Subsequently, energy security in different countries, including Canada, will be imperiled since the supply of fossil fuels and natural gases will be shortened (Pharand 24). This will force them to adopt alternative ways to get access to these resources. While some will seek to conserve oil, an option perceived by scholars as politically infeasible, other countries will purchase the shortfall from other oil-producing counters (Griffiths 7). If nations collectively conserve oil, no security issues will arise.

However, if they seek to import the resource, the chance of international conflicts, or even wars arising, is essentially high. For instance, Canada and the US will target the Middle East to satisfy their energy needs. Furthermore, as Hubert stated, it is likely that western countries will increase their military presence in oil-producing countries within the Middle East region in order to facilitate the oil trade (45). The increased military presence will be perceived by the host countries as a security threat, and this may give rise to a war (Stewart 380).

Research Questions or Hypotheses

It is hypothesized that global warming in the Canadian Arctic has a set of positive effects on the region’s sovereignty. However, the impacts on security are negative. The following are the questions that will serve to guide the study under consideration.

  • Do resource development and geopolitical changes affect the sovereignty of a nation?
  • What are the economic consequences of permafrost thaw, ice, and glacier, and sea levels alterations on the Arctic?
  • What are the subsequent economic implications of changes in the Arctic?
  • Do the economic effects cause any security issue?

Methods and procedures

The study will adopt an analytical research design. An analytical approach is the most suitable considering that the underlying purpose is to establish the relationship between an independent and several dependent variables. The study will take place in the Canadian Arctic, and the study sample will be comprised of geopolitical authorities. Both secondary and primary data will have to be collected in order to fulfill the purpose of the study. Secondary data will be collected through a literature review. On the other hand, primary data will be collected through observation and interview. Therefore, the researcher will seek to compare what previous researchers have found and the way the Arctic environment currently appears. The researcher will then report on the observed changes.

While this is the case, the security issues, as a result of global warming, are not visible. Therefore, to gather information on this study area, the researcher will interview the authorities on the study sample on what has ensued and what is likely to take place. These authorities will be drawn from Canada.

The data to be collected from the interview and observation will be analyzed through content analysis. As such, for each research question, the responses will be analyzed and inferences made.


The ability to fulfill the purpose of the study in an efficient manner will be hindered by the inaccessibility of the Arctic Ocean (Heininen 220). The researcher will have to go into the Canadian Arctic to collect data on the effects of global warming on such variables as permafrost thaw and ice melting. However, with no means to enter the region, there might be great difficulty in accessing the area. This might affect the validity of the results.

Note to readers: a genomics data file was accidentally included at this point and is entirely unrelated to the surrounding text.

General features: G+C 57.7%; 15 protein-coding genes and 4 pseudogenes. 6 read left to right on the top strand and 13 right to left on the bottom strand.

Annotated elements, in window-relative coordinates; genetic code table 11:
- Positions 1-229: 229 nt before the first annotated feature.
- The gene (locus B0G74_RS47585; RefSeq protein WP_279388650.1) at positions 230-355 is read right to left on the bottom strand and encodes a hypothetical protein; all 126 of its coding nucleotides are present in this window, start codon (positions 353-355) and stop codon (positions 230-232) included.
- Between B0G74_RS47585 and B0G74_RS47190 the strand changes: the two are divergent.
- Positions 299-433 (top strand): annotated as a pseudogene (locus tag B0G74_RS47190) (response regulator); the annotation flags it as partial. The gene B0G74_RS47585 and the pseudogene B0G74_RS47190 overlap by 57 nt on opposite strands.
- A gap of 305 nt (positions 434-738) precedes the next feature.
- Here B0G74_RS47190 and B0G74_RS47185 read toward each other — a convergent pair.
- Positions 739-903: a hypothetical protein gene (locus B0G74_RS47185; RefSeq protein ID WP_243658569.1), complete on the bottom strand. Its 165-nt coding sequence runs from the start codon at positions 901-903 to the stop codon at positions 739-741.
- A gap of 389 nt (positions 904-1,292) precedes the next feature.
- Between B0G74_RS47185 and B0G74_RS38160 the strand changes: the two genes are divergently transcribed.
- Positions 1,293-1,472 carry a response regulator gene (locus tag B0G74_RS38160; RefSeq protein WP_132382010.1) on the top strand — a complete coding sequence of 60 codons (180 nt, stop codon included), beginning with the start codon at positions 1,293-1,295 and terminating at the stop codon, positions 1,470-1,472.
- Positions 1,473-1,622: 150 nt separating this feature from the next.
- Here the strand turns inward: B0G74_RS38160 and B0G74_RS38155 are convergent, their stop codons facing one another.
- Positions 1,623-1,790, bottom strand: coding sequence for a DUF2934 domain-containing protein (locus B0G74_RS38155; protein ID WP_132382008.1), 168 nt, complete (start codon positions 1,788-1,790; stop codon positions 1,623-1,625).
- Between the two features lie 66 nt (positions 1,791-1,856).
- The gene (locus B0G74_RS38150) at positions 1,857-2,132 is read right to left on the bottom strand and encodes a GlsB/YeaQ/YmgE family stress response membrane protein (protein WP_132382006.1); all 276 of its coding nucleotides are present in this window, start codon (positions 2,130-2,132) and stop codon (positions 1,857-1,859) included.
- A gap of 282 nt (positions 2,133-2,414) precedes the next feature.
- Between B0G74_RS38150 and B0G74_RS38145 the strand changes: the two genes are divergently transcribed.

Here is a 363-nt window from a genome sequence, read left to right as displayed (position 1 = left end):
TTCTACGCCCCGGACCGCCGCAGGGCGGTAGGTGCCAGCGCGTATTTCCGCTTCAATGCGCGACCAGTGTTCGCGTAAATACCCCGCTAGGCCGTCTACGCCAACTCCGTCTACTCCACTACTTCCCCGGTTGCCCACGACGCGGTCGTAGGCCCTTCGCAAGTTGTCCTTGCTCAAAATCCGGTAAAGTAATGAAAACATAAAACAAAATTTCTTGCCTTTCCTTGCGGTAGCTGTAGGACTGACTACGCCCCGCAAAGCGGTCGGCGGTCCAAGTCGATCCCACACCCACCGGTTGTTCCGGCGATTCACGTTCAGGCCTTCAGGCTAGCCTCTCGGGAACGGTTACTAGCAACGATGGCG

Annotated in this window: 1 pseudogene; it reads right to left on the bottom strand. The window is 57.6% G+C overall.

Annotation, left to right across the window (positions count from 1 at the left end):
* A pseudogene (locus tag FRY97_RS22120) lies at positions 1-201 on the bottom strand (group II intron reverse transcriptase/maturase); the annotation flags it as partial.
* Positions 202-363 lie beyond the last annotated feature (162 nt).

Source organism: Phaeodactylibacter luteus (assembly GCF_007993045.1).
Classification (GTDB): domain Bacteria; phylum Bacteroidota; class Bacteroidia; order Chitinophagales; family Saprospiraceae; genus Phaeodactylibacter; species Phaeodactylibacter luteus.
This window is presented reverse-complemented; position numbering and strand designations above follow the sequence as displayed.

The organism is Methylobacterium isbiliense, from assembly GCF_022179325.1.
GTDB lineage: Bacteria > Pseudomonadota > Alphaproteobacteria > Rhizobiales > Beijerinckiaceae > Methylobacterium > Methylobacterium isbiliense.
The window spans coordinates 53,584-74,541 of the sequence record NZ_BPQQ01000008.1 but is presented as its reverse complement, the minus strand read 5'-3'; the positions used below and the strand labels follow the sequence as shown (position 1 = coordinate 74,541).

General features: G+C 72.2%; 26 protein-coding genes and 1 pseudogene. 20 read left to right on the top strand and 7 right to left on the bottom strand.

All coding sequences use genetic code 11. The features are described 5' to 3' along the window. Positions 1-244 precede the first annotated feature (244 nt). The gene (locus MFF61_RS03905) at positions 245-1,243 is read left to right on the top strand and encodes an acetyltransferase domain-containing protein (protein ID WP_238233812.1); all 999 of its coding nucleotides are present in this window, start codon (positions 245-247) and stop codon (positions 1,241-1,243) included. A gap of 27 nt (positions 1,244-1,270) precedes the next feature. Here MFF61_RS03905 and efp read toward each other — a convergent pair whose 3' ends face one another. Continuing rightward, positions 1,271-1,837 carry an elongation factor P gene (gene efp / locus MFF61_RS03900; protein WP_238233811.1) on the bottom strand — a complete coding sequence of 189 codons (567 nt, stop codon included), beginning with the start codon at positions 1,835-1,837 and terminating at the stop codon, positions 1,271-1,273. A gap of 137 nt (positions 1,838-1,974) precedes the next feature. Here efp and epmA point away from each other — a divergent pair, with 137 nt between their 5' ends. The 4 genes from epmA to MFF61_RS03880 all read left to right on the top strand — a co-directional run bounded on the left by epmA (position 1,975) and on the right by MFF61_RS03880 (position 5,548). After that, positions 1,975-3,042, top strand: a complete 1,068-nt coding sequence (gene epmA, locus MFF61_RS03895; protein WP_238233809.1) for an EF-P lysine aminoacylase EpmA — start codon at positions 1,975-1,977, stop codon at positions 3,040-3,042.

Works Cited

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Brigham, Lawson, and Ben Ellis. “Arctic marine transport workshop.” International Journal 2.14 (2004): 22-31. Print.

Carnaghan, Matthew, and Allison Goody. Canadian Arctic Sovereignty. Belmont, CA: Cengage Learning, 2006. Print.

Charron, Andrea. “The Northwest Passage: Is Canada’s Sovereignty Floating Away?.” International Journal 21.5 (2005): 831-848. Print.

Chaturvedi, Sanjay. “Arctic geopolitics then and now.” The Arctic: Environment, People, Policy 16.4 (2000): 441-458. Print.

Churchill, Robin Rolf, and Alan Vaughan Lowe. The law of the sea, Manchester, UK: Manchester University Press, 1999. Print.

English, John. “Arctic Ambitions.” Canada’s History 92.6, (2013): 28-31.

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Griffiths, Franklyn. “The shipping news: Canada’s Arctic sovereignty not on thinning ice.” International Journal 12.4 (2003): 257-282. Print.

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Heininen, Lassi. “Circumpolar international relations and geopolitics.” Arctic human development report 1.3 (2004): 207-225. Print.

Hubert, Don. Human Security and the New Diplomacy: Protecting People, Promoting Peace, Montreal: McGill-Queen’s University Press, 2001. Print.

Huebert, Rob. “Climate change and Canadian sovereignty in the Northwest Passage.” The Calgary Papers in Military and Strategic Studies 4.3 (2011): 17-26. Print.

Huebert, Rob. “Renaissance in Canadian Arctic Security.” Canadian Military Journal 6.4 (2006): 17-29. Print.

McRae, Donald Malcolm. “60 Arctic Sovereignty: Loss by Dereliction?.” Canada’s Changing North 3.2 (2003): 427. Print.

McRae, Donald Malcolm. Arctic Sovereignty? What is at stake?. Calgary, Canada: Canadian Institute of International Affairs, 2007. Print.

Pharand, Donat. “The Arctic Waters and the Northwest Passage: a Final Revisit.” Ocean Development and International Law 38.2 (2007): 23-27. Print.

Sharp, Todd L. “The Implications of Ice Melt on Arctic Security.” Defence Studies 11.2 (2011): 297-322. Print.

Stewart, Emma. “Sea ice in Canada’s Arctic: Implications for cruise tourism.” Arctic 5.7 (2007): 370-380. Print.